The story of Philemon… that Meg read… is a great case study for this way of ethical being. Paul is a great example of clay being worked and reworked by God… and here is a situation where the hand of God is reworking the clay with this theological idea of being one in Christ. Like so much theology… being one in Christ is an easy idea to express with beautiful words… it encapsulates the oneness that is created by grace… it speaks of equality in Christ even in the face of worldly divisions and distinctions.
In that letter we learn that Onesimus is a runaway slave belonging to Philemon. Onesimus is the legal property of Philemon and Philemon has certain rights by Roman law regarding his property. Onesimus has been with Paul and Paul is sending him back to Philemon with the hopes that Philemon will forgive this serious breach of law… and that he will send Onesimus back to him unharmed so he can continue to serve Paul. When Paul writes to Philemon, “If he has wronged you in any way, or owes you anything, charge that to my account.”… this isn’t just some turn of phrase… Paul is accepting the responsibility… financially and legally… as the one who has harbored a runaway slave. But… it isn’t that this letter presents an interesting testament to matters of property or slavery laws of the Roman Empire that caused it to be preserved in the scriptures. Again… this letter represents Christian theology in action. This is a real situation… with real people… with decisions that had to be made in real time. Just like when each of us is confronted with a situation and we must not only decide what is the right thing to do… but what is the Christian thing to do. Am I going to be shaped into a mug or am I going to insist on being the bowl… because sometimes… the right Christian thing to do is in opposition to our surrounding culture… or even our own self-interested instincts. In this letter the idea of oneness in Christ is applied to the reality of life in such a way that life’s reality is reworked.
The letter presents a compelling look at the demands that our own faith makes upon us… demands that threaten our authenticity as Christians if we cannot meet their challenge… if we cannot step up to the moment as Christians and speak the truth of Christ into the moment. Philemon is a Christian by the Holy Spirit through the work of Paul. So is Onesimus. And so, as Paul frames the argument, Onesimus is no longer a slave but more than a slave… a beloved brother in Christ. Through Christ, the reality of Philemon’s life has been reworked. In Christ, a slave… a person so much below him in social standing… has become a brother. A piece of property has become a brother. The value of Onesimus has changed… that is, his value to Philemon and how he bases that value has been reworked.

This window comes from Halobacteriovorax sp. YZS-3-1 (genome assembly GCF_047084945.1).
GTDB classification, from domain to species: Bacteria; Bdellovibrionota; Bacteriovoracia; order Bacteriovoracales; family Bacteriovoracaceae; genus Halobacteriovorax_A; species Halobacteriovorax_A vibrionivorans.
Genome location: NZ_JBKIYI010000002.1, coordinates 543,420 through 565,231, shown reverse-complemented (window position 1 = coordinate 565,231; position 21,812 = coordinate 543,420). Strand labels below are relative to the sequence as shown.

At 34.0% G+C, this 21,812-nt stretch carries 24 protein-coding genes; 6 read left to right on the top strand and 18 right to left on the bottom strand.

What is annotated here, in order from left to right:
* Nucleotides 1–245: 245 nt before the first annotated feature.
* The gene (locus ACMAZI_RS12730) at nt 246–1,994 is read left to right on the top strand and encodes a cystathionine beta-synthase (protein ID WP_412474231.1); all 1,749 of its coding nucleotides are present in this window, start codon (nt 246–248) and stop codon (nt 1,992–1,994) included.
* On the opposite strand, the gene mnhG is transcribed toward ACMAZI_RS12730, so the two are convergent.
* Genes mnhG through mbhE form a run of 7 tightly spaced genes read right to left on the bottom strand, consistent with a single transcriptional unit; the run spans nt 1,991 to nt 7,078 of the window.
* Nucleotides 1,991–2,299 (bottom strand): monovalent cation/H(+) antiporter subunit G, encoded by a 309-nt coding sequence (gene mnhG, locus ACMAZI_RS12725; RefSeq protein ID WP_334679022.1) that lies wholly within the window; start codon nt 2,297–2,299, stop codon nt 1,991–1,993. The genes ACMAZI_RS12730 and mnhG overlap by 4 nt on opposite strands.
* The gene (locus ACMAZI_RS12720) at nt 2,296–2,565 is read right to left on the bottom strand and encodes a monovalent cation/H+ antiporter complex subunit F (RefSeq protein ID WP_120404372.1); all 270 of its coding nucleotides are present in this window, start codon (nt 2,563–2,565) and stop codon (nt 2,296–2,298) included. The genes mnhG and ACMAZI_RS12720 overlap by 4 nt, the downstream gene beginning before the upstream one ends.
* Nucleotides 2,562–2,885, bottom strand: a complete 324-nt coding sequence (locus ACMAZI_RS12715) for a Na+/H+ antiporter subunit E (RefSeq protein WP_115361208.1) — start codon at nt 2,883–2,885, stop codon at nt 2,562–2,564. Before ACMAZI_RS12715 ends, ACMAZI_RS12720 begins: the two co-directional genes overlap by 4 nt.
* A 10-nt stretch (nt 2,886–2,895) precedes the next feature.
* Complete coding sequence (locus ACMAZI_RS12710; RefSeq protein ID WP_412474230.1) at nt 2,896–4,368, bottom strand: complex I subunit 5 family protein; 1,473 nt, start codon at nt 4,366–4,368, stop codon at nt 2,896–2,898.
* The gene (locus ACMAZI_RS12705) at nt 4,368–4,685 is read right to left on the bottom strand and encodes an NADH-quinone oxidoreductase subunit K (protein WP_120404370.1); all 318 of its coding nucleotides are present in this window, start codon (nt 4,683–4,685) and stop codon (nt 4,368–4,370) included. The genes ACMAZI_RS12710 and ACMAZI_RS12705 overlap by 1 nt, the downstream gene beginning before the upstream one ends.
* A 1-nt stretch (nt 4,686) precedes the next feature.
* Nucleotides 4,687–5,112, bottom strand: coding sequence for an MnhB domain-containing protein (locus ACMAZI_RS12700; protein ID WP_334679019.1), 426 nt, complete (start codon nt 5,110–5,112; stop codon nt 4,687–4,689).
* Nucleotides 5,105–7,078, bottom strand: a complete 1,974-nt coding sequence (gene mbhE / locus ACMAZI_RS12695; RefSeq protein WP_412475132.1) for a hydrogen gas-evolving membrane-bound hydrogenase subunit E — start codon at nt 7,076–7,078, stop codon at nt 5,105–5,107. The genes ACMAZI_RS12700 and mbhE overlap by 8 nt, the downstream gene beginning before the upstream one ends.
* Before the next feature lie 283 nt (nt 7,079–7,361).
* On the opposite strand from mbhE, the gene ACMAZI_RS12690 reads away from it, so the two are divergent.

Throughout the letter, Paul walks a very fine line that runs parallel to the transformation of the relationship between Philemon and Onesimus. Paul constantly refers to the relationship between Philemon and himself. He casts their relationship along the same lines as master and slave in terms of power. Here is the temptation to control. In the relationship between Philemon and Onesimus, Philemon holds the power. Roman law… the culture… is on his side. In the relationship between Philemon and Paul, Paul holds the power. And he makes sure to remind Philemon of this when he says, “though I am bold enough in Christ to command you to do your duty…” and later in the letter when he says, “I say nothing about your owing me even your own self.” However, Paul wants Philemon to see his relationship to Onesimus in the same way as Paul has now cast his relationship with Philemon. Twice Paul refers to Philemon as his brother. And as a brother, he appeals to Philemon’s conscience and allows Philemon to make the choice. Paul treats him with the respect due to an equal… although he stands a little higher. In the letter, Paul is clear about what he wants, but in sending this letter in the hand of Onesimus his actions are backing up his words… “but I preferred to do nothing without your consent, in order that your good deed might be voluntary and not something forced.” Keeping Onesimus with him, Paul wouldn’t have been able to have been as sincere in his desire to have Philemon accept Onesimus as a brother in Christ. Without Onesimus there in front of him, Philemon’s choice would have felt forced and resentment would likely have crept in. And Onesimus would always be that runaway slave and never a true brother. If Paul had made a command… the hypocrisy of it would have never stood. How does one make a command for equality? Equality is a matter of conscience. Standing before Philemon with this letter, Onesimus is the embodiment of Paul’s whole argument.
The hand of God applying pressure to the clay… working and reworking it into a vessel as seems good to God. A prophetic and ongoing dialogue. You know what is good and what is required. The clay pushes back at the potter’s shaping hand. But what if the justice required comes at a cost to me? The potter applies water and shapes further. Is this a kindness or will it be taken advantage of as a weakness? The clay pushes back. The will of God shapes and reshapes… works and reworks. The clay either forms or is spoiled in the potter’s hand. And then… the potter starts again. Amen.